Silliman note highlights community skepticism
Policy analyst Peter Silliman is not a subtle man.
In the midst of a conversation about Christian Berrigan’s referendum petition to overturn the comprehensive plan at last week’s board time, Silliman stood from his seat at the far back left corner of the Clark County council’s large conference table, walked all the way around the table to the front right corner, and sat next to Clark County Councilor David Madore.
He slipped him what appeared to be a hand-written note, leaned back, and stayed there the rest of the meeting.
It was weirdly conspicuous. So I filed a records request for that note.
“If the petition was frivolous, why was it accepted/certified by the county to start with?” Silliman wrote. “Shouldn’t the auditor have determined the scope was outside of what is allowed? Why isn’t the auditor liable?”
The county has asked that a superior court judge rule Berrigan’s petition not subject to referendum, citing local and state law holding ordinances approved under a state law, like the growth management act, are not subject to referendum.
Silliman, a former freeholder who opposed the Home Rule Charter, was appointed to his position at Clark County in 2014. Tyler Graf reported that then Democratic Commissioner Ed Barnes, who ultimately voted to approve the hire, said hiring the “libertarian-leaning former legislative candidate and freeholder to assist commissioners could be viewed as political cronyism.”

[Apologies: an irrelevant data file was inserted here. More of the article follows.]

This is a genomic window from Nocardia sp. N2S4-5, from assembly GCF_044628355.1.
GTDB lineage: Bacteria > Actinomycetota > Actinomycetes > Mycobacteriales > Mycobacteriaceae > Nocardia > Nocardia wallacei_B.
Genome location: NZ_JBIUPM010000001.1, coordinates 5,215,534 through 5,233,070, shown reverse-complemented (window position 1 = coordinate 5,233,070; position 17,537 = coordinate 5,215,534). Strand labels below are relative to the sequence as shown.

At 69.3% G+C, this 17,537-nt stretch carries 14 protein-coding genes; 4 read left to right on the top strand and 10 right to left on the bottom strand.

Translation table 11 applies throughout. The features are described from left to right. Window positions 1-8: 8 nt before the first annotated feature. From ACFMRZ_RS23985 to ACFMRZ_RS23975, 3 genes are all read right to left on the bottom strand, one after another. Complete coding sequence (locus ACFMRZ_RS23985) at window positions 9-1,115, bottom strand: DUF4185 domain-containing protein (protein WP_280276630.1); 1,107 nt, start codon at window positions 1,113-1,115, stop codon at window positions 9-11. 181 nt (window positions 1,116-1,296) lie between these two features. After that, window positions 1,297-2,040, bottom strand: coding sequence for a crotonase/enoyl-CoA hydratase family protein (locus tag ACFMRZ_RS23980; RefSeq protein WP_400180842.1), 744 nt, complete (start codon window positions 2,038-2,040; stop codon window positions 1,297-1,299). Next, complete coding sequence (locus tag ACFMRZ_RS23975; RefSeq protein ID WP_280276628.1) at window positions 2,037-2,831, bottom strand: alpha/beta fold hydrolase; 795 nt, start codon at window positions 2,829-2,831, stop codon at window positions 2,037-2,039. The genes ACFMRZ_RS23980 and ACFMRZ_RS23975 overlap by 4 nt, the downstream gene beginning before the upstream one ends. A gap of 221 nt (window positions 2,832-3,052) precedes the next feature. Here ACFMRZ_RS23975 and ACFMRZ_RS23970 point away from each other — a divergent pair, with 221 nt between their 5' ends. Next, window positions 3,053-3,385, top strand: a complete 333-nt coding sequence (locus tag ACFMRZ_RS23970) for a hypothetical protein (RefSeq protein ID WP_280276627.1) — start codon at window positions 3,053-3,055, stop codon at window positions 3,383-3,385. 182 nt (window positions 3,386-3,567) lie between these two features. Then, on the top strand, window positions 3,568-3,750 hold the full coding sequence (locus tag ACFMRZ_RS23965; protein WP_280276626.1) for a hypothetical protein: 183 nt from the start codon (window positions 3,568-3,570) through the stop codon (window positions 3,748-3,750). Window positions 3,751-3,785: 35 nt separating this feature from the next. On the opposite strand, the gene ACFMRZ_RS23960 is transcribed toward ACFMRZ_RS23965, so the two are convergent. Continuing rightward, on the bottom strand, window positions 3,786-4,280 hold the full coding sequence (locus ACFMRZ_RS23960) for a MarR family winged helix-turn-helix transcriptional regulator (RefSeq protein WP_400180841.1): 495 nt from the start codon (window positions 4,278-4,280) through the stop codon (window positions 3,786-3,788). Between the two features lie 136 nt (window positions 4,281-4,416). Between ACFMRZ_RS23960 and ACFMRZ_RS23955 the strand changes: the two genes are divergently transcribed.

It’s perhaps for that reason that the note ended up getting surprising traction on social media. Chris Prothero, who ran political action committee Reunite Clark County to campaign against Madore this year, shared the note on Facebook.
“Everyone on the 6th floor knows he only works for 2/5 of the council,” he commented, referring to Madore and Republican Clark County Councilor Tom Mielke.
It is funny that Silliman would think it’s up to the auditor to issue decisions one way or the other about the validity of petitions. The Home Rule Charter says the auditor’s role in referendums is to accept the signature, verify that 100 or more valid registered voters signed the petition and move it on to the Prosecutor’s Office. Being a former freeholder, one would think Silliman would know that.
Chuck Green, a Democratic political activist who ran and lost for Clark County council last year, also said as much.
“Silliman is showing why he is not qualified to be a policy analyst,” Green said. “First, he is supposed to be working for the FULL council, not just Madore, and second, he needs to understand what the Auditor’s role is under STATE LAW on these petitions. The Auditor is not an attorney.”